You need to re-think everything going in right now. Cut back on all processed foods - add foods gradually once under control.
It is possible you are allergic to something else as well. However if you are still flaring, testing would not be accurate right now.
I HIGHLY recommend testing as soon as you are under control and no longer on any meds.
Good luck and have a blessed day,
Bridget

Posted on: Wed, 03/21/2007 - 2:24pm
Sheryl Joy Christian's picture
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Joined: 03/21/2007 - 09:00

An interesting thought, as I went through the remaining scroggin I had and removed all the peanuts thinking it would be OK to eat the rest - which I did over the next week! Looks like I've got a lot to learn!

Posted on: Mon, 03/26/2007 - 3:17am
CorinneM1's picture
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Joined: 06/20/2002 - 09:00

Hello and welcome Sheryl--
What was posted earlier is probably the most common mistake made by those that have just be diagnosed or the parents of those children that have just been diagnosed.
Pick up a copy of "The Peanut Allergy Answer Book". After my son was diagnosed, we tossed out the peanut butter and started tossing out everything labled with contains or may contains. We didn't think about the jelly or other products that "we" caused to be cross contaminated, like the jelly, butter, fluff, cookie jar etc.
After we got the book and I poured thru it in 1 day, we tossed out these items (butter container, cookie jar and all) and purchased new ones.
We also washed our utensils at least 2x by hand then sanitized in the dishwasher and scrubbed the **** out of the countertops.
And I know this may sound manic or obsessive, but we didn't know exactly what we are dealing with and a little elbow grease and scrubbing was worth it. And we are not neat freaks in the least.
Anything that the trail mix has been in (bowls, sealing jars etc) also need to be washed and santized or tossed.
Please keep us posted on your results and status.

Posted on: Mon, 03/26/2007 - 4:31am
April in KC's picture
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Joined: 08/28/2006 - 09:00

Welcome, and sorry about your newly developed allergy!
You might ask your doctor about a RAST test, which is a safe test that can be performed on your blood after it has been drawn.
If you don't have one already, you might want to consult with a board-certified allergist for this test.
Good luck, and stick around!
April

Posted on: Mon, 03/26/2007 - 6:43am
Sheryl Joy Christian's picture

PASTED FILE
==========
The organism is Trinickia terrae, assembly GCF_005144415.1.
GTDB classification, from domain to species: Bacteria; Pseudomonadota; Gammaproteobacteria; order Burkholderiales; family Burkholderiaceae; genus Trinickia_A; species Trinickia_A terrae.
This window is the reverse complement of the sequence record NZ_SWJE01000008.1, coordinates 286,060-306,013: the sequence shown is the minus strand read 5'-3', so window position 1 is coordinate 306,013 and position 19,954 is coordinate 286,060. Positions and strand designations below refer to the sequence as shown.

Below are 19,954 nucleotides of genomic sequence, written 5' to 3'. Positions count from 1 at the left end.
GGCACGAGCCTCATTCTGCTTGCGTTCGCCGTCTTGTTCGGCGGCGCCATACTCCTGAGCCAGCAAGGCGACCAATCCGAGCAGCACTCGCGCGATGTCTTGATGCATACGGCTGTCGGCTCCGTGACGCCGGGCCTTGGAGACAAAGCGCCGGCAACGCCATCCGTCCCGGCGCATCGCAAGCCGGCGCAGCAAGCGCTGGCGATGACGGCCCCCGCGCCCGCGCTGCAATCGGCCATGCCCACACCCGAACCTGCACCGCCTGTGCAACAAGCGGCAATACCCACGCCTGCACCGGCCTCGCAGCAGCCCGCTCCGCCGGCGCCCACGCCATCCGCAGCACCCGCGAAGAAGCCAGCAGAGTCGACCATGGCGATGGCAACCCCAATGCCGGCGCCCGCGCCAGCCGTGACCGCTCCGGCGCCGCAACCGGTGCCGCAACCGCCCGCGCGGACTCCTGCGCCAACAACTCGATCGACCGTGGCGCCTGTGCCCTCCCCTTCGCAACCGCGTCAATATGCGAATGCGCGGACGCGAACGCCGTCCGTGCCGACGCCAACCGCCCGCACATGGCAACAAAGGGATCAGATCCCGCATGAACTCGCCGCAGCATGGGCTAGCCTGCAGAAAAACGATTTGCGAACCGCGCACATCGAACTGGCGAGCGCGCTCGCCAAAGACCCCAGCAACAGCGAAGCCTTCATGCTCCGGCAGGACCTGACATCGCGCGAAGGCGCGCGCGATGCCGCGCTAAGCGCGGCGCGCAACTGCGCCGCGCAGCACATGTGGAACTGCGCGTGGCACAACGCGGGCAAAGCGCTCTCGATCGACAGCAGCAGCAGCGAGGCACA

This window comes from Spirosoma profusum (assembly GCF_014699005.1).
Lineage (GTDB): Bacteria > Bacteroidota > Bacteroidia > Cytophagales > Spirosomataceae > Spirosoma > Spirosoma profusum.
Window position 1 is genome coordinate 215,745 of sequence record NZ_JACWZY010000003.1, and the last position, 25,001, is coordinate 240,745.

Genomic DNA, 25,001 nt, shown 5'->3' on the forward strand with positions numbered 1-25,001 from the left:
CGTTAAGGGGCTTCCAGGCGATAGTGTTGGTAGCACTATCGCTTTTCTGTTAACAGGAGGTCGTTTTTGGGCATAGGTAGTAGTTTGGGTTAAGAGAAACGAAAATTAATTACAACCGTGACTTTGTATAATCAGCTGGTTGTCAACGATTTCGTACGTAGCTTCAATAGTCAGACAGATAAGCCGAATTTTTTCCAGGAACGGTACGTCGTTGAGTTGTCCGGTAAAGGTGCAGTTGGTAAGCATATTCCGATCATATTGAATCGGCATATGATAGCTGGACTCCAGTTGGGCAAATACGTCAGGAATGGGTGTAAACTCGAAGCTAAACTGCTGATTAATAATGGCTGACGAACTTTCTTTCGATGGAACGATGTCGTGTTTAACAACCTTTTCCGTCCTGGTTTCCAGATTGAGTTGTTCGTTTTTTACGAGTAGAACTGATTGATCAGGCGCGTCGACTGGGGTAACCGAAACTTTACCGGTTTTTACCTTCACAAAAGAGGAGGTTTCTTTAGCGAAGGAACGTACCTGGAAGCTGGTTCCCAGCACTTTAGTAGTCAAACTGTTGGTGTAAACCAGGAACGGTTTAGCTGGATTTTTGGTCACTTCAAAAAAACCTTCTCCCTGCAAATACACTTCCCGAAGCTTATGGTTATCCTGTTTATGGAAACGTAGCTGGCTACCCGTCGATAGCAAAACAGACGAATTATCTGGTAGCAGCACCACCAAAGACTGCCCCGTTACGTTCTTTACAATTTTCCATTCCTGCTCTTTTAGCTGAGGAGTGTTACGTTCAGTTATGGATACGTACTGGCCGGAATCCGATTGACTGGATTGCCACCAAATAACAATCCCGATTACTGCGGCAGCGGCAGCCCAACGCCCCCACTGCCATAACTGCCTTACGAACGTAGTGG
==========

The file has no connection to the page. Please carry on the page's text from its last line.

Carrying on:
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Joined: 03/21/2007 - 09:00

Thank you all so much for your concern and thought to post a reply.
It has taken 2

Posted on: Mon, 03/26/2007 - 11:42pm
momll70's picture
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Joined: 09/26/2006 - 09:00

I'm sorry about your allergy. I became allergic when I was 26. I'm 37 now.
You will learn a lot from the people here on these boards.
Watch out for cross contamination when you go out and there may be peanuts on the table and other things like fruit on the same table becareful not to eat anything because the safe stuff becomes contaminated from people touching the peanuts and getting peanut salts and oil on the fruit, etc.
Also watch out for bakery products. I stay away and if you bring a safe cake over someone's house make sure that you use a separate knife to cut the cake.
Many Italian restaurants/pizzerias use peanut oil so always ask and let them know about your allergy. I was surprised when I found out how many pizzerias in our area use peanut oil.
Also vegetable protein is an ingrediant that can be from peanuts. Real all labels. I read the ingrediants and the allergy info. I don't just read allergy info as sometimes they put peanuts at the end of the ingrediants and you won't notice it.
You will get used to it and it really isn't hard to avoid peanuts.
A reaction can really take a toll on you. I'm glad you are feeling better.
Also, read everything from vanilla ice cream to pasta. You'd be amazed what may have traces of peanuts.
[This message has been edited by momll70 (edited March 27, 2007).]

Posted on: Wed, 03/28/2007 - 2:42am
Anonymous's picture
Anonymous (not verified)

I think you should get some testing done -- RAST if that's what your doctor feels is safest for you -- but some testing. There are two reasons.
Firstly, you may have developed more than one allergy. I eliminated peanuts, but kept eating sesame seeds which then developed into an anaphylactic reaction. Both allergies suddenly appeared when I was 30-ish.
Secondly, it is [i]possible[/i] it's not actually a peanut allergy you have, but rather an allergy to something else you are eating at the same time. (Admitting here that I have no idea what scroggin is. [img]http://uumor.pair.com/nutalle2/peanutallergy/redface.gif[/img] ) To explain what I mean, if a person had a reaction whenever they ate a peanutbutter sandwich they might assume a peanut allergy -- but what if the allergy was actually to an ingredient in the bread? or the jam?